I can think of at least three real-world advantages we gain by learning how to cite articles manually:
It compels us to become familiar with the syntax and form of citations, which makes references to articles easier to read and parse ... something that we all still have to do manually.
If you only need to jot down or reference one article you can do so without troubling with software tools.
By knowing how citations should be formatted, you are in a position to recognize errors and correct them (i.e. you can tell when your bib software malfunctions).
Pocket calculators are cheap, reliable, and widely available. Why do we insist on learning addition? The answer is, there are a lot of times you might want to use addition and you don't always want to depend on a calculator for that.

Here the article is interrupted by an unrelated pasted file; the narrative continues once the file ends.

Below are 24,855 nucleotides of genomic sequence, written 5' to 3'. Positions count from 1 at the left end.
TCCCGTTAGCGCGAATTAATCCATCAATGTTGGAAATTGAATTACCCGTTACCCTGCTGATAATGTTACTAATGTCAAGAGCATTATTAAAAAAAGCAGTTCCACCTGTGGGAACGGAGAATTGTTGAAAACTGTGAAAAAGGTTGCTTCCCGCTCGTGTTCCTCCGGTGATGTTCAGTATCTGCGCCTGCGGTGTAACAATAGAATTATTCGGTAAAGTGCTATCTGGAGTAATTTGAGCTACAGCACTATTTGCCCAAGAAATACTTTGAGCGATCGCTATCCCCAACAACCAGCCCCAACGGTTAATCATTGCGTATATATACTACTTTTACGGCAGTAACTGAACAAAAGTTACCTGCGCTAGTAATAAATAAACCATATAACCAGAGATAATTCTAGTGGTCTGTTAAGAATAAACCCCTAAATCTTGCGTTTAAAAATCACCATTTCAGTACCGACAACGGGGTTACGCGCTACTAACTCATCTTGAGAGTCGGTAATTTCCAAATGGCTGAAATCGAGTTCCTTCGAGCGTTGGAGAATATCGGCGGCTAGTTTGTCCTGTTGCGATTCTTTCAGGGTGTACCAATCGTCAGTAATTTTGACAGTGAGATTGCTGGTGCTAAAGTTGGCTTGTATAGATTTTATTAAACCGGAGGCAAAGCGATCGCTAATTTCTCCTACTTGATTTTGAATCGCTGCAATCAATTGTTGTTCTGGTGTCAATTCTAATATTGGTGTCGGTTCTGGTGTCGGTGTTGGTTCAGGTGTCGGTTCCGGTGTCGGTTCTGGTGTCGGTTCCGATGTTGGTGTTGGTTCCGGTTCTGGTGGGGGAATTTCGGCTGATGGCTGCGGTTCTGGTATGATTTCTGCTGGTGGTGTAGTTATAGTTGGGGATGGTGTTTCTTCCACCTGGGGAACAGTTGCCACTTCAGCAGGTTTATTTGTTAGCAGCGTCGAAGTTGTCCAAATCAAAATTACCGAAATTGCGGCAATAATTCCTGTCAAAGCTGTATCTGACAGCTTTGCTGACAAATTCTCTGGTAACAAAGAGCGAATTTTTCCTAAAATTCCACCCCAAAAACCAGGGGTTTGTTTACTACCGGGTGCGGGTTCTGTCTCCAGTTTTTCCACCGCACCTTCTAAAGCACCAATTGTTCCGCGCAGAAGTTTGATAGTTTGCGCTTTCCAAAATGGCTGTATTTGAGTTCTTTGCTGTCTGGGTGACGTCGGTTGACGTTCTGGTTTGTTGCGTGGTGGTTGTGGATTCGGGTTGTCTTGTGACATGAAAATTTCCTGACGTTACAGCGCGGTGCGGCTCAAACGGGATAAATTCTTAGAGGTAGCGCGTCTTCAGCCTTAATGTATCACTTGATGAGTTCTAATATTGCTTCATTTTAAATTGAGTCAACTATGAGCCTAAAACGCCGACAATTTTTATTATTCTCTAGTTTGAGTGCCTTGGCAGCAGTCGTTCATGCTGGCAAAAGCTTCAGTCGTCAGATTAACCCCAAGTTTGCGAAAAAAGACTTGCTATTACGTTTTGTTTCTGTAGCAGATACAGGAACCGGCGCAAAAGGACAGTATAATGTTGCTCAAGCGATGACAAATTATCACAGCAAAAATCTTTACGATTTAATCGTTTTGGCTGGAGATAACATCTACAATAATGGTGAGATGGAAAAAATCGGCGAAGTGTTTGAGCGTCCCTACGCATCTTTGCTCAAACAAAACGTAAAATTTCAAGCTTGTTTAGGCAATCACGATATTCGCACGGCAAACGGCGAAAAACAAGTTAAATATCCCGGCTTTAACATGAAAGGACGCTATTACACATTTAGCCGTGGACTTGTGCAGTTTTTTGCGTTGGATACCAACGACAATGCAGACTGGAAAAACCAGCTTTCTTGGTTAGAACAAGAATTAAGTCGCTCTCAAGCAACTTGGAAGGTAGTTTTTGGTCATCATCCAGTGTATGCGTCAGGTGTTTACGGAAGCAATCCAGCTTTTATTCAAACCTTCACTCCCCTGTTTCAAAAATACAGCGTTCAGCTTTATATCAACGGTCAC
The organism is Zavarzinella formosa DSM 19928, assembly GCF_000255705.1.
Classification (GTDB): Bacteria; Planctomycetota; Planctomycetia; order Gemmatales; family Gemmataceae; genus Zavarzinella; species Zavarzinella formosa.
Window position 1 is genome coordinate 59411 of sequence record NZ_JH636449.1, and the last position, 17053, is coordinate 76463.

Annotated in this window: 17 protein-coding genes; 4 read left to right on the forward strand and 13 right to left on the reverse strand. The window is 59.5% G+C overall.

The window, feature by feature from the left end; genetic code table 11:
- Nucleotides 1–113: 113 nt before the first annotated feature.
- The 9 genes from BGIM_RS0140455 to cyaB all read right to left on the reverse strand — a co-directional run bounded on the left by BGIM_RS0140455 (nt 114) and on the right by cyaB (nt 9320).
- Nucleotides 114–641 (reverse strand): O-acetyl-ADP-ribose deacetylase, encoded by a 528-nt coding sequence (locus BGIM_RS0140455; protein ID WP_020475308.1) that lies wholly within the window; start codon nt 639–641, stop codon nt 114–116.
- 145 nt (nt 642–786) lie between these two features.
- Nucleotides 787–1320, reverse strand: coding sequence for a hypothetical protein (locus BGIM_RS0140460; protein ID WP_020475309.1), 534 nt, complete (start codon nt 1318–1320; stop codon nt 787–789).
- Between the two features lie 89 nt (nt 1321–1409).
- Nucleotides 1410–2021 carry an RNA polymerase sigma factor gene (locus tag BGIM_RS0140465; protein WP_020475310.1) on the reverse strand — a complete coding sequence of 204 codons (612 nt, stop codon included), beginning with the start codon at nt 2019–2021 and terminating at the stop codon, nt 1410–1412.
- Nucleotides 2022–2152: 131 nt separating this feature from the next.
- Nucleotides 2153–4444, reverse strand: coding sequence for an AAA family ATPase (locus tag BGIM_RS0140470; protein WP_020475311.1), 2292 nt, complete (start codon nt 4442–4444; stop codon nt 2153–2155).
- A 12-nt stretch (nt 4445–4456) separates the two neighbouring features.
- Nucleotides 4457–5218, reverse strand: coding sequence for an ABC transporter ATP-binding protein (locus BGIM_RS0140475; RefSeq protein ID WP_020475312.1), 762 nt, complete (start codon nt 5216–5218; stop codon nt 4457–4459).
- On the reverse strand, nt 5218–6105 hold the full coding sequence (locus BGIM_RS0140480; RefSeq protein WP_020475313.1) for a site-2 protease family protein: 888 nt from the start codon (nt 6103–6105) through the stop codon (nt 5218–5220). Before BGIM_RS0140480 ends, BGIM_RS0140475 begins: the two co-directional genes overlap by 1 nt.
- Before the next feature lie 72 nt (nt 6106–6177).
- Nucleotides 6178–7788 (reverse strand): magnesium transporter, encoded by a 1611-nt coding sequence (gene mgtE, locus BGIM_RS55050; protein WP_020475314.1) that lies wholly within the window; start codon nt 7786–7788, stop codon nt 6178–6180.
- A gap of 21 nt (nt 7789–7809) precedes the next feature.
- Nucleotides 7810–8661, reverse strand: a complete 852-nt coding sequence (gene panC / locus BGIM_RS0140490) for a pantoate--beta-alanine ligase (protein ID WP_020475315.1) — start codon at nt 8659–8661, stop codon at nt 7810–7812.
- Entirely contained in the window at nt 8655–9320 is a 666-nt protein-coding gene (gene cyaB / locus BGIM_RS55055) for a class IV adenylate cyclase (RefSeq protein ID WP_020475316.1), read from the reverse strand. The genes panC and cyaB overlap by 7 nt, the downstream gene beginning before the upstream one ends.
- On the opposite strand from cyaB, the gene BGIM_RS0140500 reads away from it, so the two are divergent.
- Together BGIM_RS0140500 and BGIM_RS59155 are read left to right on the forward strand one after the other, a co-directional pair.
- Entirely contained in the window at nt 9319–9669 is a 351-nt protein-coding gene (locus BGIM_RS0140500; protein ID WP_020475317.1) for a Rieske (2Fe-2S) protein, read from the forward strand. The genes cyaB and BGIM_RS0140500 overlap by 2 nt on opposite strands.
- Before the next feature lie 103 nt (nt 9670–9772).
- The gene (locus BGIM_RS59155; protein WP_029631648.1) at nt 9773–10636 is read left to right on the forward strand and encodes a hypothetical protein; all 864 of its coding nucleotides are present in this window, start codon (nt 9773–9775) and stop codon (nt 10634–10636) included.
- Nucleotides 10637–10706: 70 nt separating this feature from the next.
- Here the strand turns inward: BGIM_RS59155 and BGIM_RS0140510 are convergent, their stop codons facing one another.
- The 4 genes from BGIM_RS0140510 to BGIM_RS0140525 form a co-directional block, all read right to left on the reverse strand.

Of course we should take advantage of software tools for compiling references and bibliographies, but this is not always viable or always necessarily better than doing it manually unless we can assume that bibliographic software:
- correctly cites articles in the desired format.
- composes references with little effort (automatically).
- is freely available to everyone (i.e., at no cost).
In my experience, all three of these assumptions break down much more often than one would like. For instance, it might be difficult and very frustrating to make a small change to a standard format in your bib software, which is required by the journal or funding agency you need to work with.